Around the time that I became pregnant with Quinn, I attended the baby shower of a co-worker, who had found out that she was going to have a girl and who had told everyone.
Guess what the gift pile looked like?
Yep. You guessed it: Heaps of pink booties, pink headbands, pink onesies, pink blankets, and pink stuffed animals. There were hair bows and fuzzy socks. There were butterflies and hearts and glitter.
I just thought: Aw hheeeelllll no!
Why do we feel the need to suffocate our children in our gender expectations? Is a little girl not a girl if she’s not wearing a dress? If she’s not wearing pink? (Let’s not even get into how ridiculous it is to talk about the horror that she might grow up to be a “tomboy” — a term that is entirely objectionable in any context).
After I found out that we were expecting a girl, I decided I wasn’t going to tell anyone the gender of our baby. We waited until after our baby shower to tell anyone — precisely to avoid the kind of shit show I saw at that co-worker’s baby party.
Turns out that didn’t stop people.
I’ve been very conscientious about not dressing Quinn up like a little baby doll. Sure, she wears dresses. She wears pink. I’ve even been known to slap a head bow on her:
What I don’t want is to become so caught up in what it means for my child to be a “girl” that I start forcing gender expectations on her the moment she’s born. So I also dress her in lots of pants. And lots of blue. And all the other colors of the rainbow. Because they are clothes. Just clothes. She can wear footballs the same as she can wear flowers. She can wear trucks the same as she can wear hearts.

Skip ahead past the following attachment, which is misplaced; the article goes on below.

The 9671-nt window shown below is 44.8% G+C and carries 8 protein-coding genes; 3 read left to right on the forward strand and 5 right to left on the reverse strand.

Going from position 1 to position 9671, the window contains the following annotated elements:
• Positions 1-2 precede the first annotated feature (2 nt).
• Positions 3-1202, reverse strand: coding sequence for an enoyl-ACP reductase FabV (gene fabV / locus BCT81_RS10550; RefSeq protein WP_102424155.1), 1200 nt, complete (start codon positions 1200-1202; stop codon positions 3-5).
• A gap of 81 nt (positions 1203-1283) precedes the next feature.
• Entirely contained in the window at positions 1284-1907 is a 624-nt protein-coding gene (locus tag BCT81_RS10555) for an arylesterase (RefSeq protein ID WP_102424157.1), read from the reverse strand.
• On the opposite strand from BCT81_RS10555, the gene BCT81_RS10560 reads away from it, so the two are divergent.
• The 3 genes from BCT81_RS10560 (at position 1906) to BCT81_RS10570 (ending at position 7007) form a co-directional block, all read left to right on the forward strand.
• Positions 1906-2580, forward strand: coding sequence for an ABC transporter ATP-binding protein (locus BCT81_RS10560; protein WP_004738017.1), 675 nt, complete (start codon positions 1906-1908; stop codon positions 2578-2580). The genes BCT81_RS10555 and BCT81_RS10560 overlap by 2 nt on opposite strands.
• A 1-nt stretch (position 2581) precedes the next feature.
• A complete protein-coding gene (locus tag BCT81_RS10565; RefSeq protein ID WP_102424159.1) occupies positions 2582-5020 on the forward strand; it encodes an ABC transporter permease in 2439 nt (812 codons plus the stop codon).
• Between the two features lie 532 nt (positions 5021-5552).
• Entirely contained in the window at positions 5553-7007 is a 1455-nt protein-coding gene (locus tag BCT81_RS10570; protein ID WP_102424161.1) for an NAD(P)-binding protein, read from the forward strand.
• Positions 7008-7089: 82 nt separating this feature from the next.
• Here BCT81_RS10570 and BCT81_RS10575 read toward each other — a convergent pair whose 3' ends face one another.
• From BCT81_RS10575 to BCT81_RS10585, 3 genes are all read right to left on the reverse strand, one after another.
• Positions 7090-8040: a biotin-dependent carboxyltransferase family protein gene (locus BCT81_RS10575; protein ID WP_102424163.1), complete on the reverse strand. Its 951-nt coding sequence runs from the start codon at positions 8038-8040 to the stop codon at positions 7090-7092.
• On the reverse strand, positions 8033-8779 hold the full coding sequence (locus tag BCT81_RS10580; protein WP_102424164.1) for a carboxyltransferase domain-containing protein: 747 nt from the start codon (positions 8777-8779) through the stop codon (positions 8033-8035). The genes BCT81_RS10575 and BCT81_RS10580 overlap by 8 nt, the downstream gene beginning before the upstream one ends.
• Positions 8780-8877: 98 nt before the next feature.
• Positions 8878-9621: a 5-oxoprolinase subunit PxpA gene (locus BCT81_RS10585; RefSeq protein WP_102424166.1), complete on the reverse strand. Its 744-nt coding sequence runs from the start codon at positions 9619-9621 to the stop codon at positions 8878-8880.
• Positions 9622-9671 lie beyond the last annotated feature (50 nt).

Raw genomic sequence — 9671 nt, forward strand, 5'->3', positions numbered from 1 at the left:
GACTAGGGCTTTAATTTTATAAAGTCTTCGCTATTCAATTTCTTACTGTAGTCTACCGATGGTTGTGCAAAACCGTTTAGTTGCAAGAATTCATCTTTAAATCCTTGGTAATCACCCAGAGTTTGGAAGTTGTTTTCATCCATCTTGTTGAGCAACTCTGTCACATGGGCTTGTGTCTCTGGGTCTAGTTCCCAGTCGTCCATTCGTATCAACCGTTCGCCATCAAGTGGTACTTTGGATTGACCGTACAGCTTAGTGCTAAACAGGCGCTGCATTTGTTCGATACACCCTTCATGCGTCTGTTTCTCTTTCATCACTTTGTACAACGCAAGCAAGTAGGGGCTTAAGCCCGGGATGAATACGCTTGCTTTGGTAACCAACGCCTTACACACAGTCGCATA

Despite all my good talk about gender equality, I’ve found myself becoming really annoyed by one thing lately: The overwhelming number of people who see her and say “What a handsome fella!” or just constantly refer to her as a boy. Even when she’s wearing pink! I want to say, “Don’t you people see her wearing a dress! She has a bow in her hair, for fuck’s sakes! Doesn’t that sufficiently meet your gendered expectations so you can at least stop calling her a boy?”
I don’t know why it bothers me. It shouldn’t. She is a lovely little lady, and she is lovely whether people think she looks like a girl or not. She has so much more potential and so much more value than the way she looks.
When people say these things, I try to just smile, nod and say “Thank you!” I don’t correct them.
Besides, I happen to think she looks adorable in a dress, even if she is a handsome fella: